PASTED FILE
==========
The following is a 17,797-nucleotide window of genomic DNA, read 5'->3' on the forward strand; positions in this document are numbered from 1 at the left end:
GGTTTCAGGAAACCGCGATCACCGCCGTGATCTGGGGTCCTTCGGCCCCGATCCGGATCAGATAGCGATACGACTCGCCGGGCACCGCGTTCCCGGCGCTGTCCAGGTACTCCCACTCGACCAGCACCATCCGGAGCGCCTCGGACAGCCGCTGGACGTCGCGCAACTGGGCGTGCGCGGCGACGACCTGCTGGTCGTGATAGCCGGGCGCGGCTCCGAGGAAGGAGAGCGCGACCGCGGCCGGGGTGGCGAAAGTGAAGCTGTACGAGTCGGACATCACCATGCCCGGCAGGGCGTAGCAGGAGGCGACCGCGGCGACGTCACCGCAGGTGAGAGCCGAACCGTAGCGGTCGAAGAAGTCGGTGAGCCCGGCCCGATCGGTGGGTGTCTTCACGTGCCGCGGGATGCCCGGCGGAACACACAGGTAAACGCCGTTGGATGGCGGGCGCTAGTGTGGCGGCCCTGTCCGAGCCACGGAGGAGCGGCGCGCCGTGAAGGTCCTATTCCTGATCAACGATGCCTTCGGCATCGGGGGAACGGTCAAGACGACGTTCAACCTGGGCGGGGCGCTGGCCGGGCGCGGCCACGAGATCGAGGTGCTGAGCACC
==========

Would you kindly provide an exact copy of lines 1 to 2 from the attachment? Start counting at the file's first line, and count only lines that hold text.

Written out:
The following is a 17,797-nucleotide window of genomic DNA, read 5'->3' on the forward strand; positions in this document are numbered from 1 at the left end:
GGTTTCAGGAAACCGCGATCACCGCCGTGATCTGGGGTCCTTCGGCCCCGATCCGGATCAGATAGCGATACGACTCGCCGGGCACCGCGTTCCCGGCGCTGTCCAGGTACTCCCACTCGACCAGCACCATCCGGAGCGCCTCGGACAGCCGCTGGACGTCGCGCAACTGGGCGTGCGCGGCGACGACCTGCTGGTCGTGATAGCCGGGCGCGGCTCCGAGGAAGGAGAGCGCGACCGCGGCCGGGGTGGCGAAAGTGAAGCTGTACGAGTCGGACATCACCATGCCCGGCAGGGCGTAGCAGGAGGCGACCGCGGCGACGTCACCGCAGGTGAGAGCCGAACCGTAGCGGTCGAAGAAGTCGGTGAGCCCGGCCCGATCGGTGGGTGTCTTCACGTGCCGCGGGATGCCCGGCGGAACACACAGGTAAACGCCGTTGGATGGCGGGCGCTAGTGTGGCGGCCCTGTCCGAGCCACGGAGGAGCGGCGCGCCGTGAAGGTCCTATTCCTGATCAACGATGCCTTCGGCATCGGGGGAACGGTCAAGACGACGTTCAACCTGGGCGGGGCGCTGGCCGGGCGCGGCCACGAGATCGAGGTGCTGAGCACC